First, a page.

A Brief History of Juneteenth Celebrations

Juneteenth Celebration

As a Black-owned business, acknowledging and celebrating Juneteenth is important to us. Being able to formally celebrate Juneteenth as a Federal Holiday since 2021 is significant, but did you know that this day has been celebrated in Black communities since the mid-1860’s?

Juneteenth is a portmanteau of the words June and Nineteenth. On June 19, 1865, Union General Gordon Granger arrived in Galveston, Texas, and announced the end of the Civil War, and ordered the enforcement of the Emancipation Proclamation. Though the Emancipation Proclamation, which formally freed enslaved people in the United States, was over two years old, Texas had remained under Confederate control. Union troops were few and far between, making emancipation difficult to enforce in deep parts of the Confederacy.

Celebrations for the anniversary of the true beginning of freedom for the enslaved began immediately, in 1866. At first, these celebrations were small and community focused, but spread throughout the South as Black Americans migrated to other parts of the United States. Juneteenth celebrations might include parades, food, performances, and educational events, as well as a time to gather with family and reflect. Despite its widespread migration by the early 20th century, the essence of Juneteenth remained rooted in the local community.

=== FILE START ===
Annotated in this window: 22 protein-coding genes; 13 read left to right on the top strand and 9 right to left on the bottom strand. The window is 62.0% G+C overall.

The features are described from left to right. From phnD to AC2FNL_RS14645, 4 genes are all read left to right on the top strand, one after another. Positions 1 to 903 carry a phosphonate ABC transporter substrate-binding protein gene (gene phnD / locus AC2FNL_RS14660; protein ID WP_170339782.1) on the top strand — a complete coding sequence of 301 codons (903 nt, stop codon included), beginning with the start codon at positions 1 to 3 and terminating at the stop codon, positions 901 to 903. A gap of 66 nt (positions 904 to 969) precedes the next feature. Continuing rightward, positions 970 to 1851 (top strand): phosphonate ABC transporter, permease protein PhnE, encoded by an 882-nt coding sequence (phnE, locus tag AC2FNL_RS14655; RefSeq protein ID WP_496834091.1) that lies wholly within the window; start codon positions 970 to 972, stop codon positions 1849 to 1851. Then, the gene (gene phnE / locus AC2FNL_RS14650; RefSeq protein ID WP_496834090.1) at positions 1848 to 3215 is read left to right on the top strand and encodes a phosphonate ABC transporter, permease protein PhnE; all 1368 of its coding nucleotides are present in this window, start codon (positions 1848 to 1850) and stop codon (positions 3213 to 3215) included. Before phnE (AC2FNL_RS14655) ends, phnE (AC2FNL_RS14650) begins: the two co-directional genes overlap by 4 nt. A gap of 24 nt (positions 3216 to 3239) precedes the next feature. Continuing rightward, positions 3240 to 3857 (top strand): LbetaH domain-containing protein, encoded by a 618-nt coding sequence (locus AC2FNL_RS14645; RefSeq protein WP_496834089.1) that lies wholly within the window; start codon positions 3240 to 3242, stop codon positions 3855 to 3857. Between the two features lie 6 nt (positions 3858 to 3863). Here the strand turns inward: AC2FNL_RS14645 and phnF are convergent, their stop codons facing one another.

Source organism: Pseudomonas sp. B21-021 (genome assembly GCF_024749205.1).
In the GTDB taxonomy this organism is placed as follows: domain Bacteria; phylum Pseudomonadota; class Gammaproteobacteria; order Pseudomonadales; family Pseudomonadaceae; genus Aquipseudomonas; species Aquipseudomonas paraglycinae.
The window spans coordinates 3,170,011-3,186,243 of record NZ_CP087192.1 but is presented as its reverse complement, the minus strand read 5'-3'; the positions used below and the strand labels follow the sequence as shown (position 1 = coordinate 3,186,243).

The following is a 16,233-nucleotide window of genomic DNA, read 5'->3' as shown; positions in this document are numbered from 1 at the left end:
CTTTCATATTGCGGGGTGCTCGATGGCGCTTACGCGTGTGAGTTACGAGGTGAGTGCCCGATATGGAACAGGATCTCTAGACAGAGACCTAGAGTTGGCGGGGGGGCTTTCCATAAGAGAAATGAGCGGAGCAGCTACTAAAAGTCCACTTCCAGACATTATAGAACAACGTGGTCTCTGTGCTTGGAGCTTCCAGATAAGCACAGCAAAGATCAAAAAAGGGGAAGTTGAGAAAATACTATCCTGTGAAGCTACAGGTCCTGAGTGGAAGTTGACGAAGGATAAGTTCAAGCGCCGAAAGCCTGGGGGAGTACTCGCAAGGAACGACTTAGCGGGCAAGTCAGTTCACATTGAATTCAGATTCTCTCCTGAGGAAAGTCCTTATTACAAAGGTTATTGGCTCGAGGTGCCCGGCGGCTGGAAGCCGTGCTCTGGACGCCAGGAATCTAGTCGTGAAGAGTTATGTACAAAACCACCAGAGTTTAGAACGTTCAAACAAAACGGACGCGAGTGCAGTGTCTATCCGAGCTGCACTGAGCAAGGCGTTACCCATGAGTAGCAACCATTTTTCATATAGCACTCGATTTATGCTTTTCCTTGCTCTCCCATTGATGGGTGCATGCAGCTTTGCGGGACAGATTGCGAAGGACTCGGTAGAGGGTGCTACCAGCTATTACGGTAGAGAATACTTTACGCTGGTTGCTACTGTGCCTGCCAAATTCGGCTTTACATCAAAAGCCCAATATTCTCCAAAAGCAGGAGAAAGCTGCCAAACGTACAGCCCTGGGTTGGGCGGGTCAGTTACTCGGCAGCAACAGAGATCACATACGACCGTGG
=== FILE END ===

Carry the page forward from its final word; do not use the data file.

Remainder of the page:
The Great Depression and World War II saw a decline in Juneteenth celebrations, corresponding to the economic hardships and war mentality that the entire nation was facing. However, the Civil Rights Movement of the 1950s and 1960s sparked a resurgence of interest. Activists and community leaders recognized the importance of celebrating Juneteenth, both as a celebration of history and culture, and as a cultural morale booster and a symbol of perseverance.

The modern era has seen Juneteenth grow in significance and recognition. Texas became the first state to declare Juneteenth an official state holiday in 1980, leading other states to follow suit. By the 21st century, Juneteenth was celebrated in most states with official events. The Black Lives Matter movement and nationwide protests in 2020 brought renewed attention to Juneteenth, along National Independence Day Act into law on June 17, 2021. Today, I will bet you can find a local celebration of Juneteenth in your town. This event might include the same kinds of fun you see at most summer holiday celebrations – food, parades, cultural displays, local art by Black creators, and more. You will also likely find educational programs, panel discussions, and information about local historical sites related to slavery, as this remains an important part of the history of Juneteenth.

We invite everyone to join us in celebrating Juneteenth, to reflect on its significance, and to continue honoring its legacy. We encourage all businesses who are able to offer federal holidays to include Juneteenth in their days off, to allow all to feel the freedom to celebrate.

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